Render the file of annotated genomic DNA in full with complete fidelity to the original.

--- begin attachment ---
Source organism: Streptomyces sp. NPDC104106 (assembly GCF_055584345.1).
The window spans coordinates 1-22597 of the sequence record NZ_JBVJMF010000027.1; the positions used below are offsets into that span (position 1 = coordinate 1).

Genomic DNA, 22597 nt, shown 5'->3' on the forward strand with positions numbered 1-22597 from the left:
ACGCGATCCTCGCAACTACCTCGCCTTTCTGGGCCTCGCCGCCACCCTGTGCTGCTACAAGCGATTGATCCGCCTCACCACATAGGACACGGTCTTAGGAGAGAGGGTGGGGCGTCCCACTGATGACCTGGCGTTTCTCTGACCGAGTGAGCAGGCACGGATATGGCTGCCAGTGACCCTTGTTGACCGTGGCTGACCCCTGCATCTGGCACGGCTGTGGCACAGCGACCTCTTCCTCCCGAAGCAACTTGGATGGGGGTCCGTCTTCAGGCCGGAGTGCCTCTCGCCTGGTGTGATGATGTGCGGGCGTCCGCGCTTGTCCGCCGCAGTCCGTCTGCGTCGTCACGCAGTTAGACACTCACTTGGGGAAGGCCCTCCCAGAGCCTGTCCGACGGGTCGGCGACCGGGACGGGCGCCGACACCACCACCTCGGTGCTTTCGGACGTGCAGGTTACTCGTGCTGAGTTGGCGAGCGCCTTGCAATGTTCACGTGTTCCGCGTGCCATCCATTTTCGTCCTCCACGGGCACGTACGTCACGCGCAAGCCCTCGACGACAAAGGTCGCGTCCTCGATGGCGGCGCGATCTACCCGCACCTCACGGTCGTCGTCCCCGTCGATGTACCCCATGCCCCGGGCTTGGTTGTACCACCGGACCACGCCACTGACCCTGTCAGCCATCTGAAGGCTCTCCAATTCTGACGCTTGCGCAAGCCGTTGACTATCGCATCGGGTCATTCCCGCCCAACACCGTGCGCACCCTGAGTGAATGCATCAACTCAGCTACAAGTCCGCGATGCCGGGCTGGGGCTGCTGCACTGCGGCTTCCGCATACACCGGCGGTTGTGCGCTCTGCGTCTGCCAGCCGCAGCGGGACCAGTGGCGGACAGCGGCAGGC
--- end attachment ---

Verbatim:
Source organism: Streptomyces sp. NPDC104106 (assembly GCF_055584345.1).
The window spans coordinates 1-22597 of the sequence record NZ_JBVJMF010000027.1; the positions used below are offsets into that span (position 1 = coordinate 1).

Genomic DNA, 22597 nt, shown 5'->3' on the forward strand with positions numbered 1-22597 from the left:
ACGCGATCCTCGCAACTACCTCGCCTTTCTGGGCCTCGCCGCCACCCTGTGCTGCTACAAGCGATTGATCCGCCTCACCACATAGGACACGGTCTTAGGAGAGAGGGTGGGGCGTCCCACTGATGACCTGGCGTTTCTCTGACCGAGTGAGCAGGCACGGATATGGCTGCCAGTGACCCTTGTTGACCGTGGCTGACCCCTGCATCTGGCACGGCTGTGGCACAGCGACCTCTTCCTCCCGAAGCAACTTGGATGGGGGTCCGTCTTCAGGCCGGAGTGCCTCTCGCCTGGTGTGATGATGTGCGGGCGTCCGCGCTTGTCCGCCGCAGTCCGTCTGCGTCGTCACGCAGTTAGACACTCACTTGGGGAAGGCCCTCCCAGAGCCTGTCCGACGGGTCGGCGACCGGGACGGGCGCCGACACCACCACCTCGGTGCTTTCGGACGTGCAGGTTACTCGTGCTGAGTTGGCGAGCGCCTTGCAATGTTCACGTGTTCCGCGTGCCATCCATTTTCGTCCTCCACGGGCACGTACGTCACGCGCAAGCCCTCGACGACAAAGGTCGCGTCCTCGATGGCGGCGCGATCTACCCGCACCTCACGGTCGTCGTCCCCGTCGATGTACCCCATGCCCCGGGCTTGGTTGTACCACCGGACCACGCCACTGACCCTGTCAGCCATCTGAAGGCTCTCCAATTCTGACGCTTGCGCAAGCCGTTGACTATCGCATCGGGTCATTCCCGCCCAACACCGTGCGCACCCTGAGTGAATGCATCAACTCAGCTACAAGTCCGCGATGCCGGGCTGGGGCTGCTGCACTGCGGCTTCCGCATACACCGGCGGTTGTGCGCTCTGCGTCTGCCAGCCGCAGCGGGACCAGTGGCGGACAGCGGCAGGC